Ni Gallant: Applying for Disabled Students Allowance

Posted on May 31, 2012

So I realised yesterday that about a month ago now I actually volunteered to write another article for the Limping Chicken. But what with exams, audiology appointments and general university organisation stress I totally forgot…

I decided all that time ago that I wanted to write a post to really cheer up all those parents of deaf children, or deaf children/teens themselves, who have at some time in their life spent the inevitable millions of hours agonising over and then fighting for the correct support for their deaf child.

I do personally know how this feels…

As my deafness is progressive I didn’t reach a point where I needed any more support than a Radio Aid and regular ToD contact until the beginning of my A Levels. We were told by the County that they didn’t statement young people over 16 as this was a waste of money… We were then told in a separate meeting that they wouldn’t consider funding a note-taker unless I had a statement.

Anybody can see that that kind of policy is never going to work…

Recently, however, I began the long and complex task of applying to universities, organising interpreters for interviews which involved a group discussion task and then filling in the endless forms for Disabled Students Allowance (DSA).

At first applying for DSA seems like another horrible process where you have to prove that you’re “deaf enough” by collecting reams of medical evidence which spells out exactly what your needs are in terms of academic support. This can get a little complicated if like me you see ENT at one hospital, audiology at another and your GP in a totally different town!

After your application had been received and Student Finance have decreed that you are indeed a deaf young person and therefore entitled to support you are invited to attend an assessment – and this is where I really started to panic…

I know so far that I’ve made this whole process sound truly awful, but really it is nothing at all like the process of applying for a statement! There is paperwork but not in the same way as before, and although there is an assessment it’s more like an informal discussion about your needs and nothing to be worried about at all!

At the time though, I was really panicking about my assessment meeting. I’ve sat through too many horrible meetings with adults whilst we fought for support during sixth form and I can comfortably say that I never want a replay!

On the day of the appointment I was feeling really nervous as I had come down with an ear infection the day before and had no hearing aids in. At such short notice there was apparently no way to organise an interpreter and so I was steeling myself for the total exhaustion of having to spend an hour lip-reading a person I’d never met before.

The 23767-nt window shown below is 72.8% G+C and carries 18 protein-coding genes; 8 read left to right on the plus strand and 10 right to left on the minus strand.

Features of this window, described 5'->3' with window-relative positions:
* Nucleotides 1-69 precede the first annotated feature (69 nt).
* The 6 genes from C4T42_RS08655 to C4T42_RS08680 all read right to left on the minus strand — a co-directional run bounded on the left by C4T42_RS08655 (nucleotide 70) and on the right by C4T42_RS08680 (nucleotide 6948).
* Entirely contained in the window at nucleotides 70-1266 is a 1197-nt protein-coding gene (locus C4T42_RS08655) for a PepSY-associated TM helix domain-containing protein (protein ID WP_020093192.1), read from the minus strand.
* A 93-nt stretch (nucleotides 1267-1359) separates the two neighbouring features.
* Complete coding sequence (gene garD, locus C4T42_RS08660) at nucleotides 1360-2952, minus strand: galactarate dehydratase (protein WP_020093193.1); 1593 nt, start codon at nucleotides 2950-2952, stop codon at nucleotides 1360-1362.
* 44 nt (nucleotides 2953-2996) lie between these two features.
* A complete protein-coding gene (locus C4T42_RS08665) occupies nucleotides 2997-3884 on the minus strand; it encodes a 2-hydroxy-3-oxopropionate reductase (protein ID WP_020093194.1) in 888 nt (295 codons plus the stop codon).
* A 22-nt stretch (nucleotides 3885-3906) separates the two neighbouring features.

I have to say that all my fears, worries and panic attacks were totally unnecessary! Yes, it was a pain having to lip-read a new person – but this was the most deaf aware person I’ve ever met! He spoke clearly, didn’t talk while he was writing and made sure I understood everything that was going on, even repeating himself half a million times at one point…

And as for the support, I should never have worried about it. As soon as the introductions were over I was told that as I had a Radio Aid and full time note-taker at school already these would just be continued on at university. I even got to pick the make of radio aid I wanted!

The only thing we had to discuss was whether I wanted to use an interpreter at university. In fact, I felt like the only person I had to convince about this was myself! I went on and on about how my course was mainly group work, with placements etc and how I felt I would really struggle and would definitely benefit from an interpreter. The guy needed no convincing! He just wrote it down straight away!

Talk about VIP treatment!

So, to all the parents and deaf young people who have had to fight to get the right support for you.

Carry on! Because eventually it will get so, so much easier.

I just wish someone had been around to tell me that if I stuck it out and reached university I wouldn’t have to worry about people not understanding what I needed in terms of support for learning!

Ni is a deaf teen in mainstream school. This year she was on the NDCS Youth Advisory Board and as well as this she runs a Youth Group for Worcestershire deaf teens called “Deafinity.” She started writing a blog ( a couple of months ago about life from a deaf teenagers perspective and says that “somehow what I said resonates with other young people – so I carried on!”

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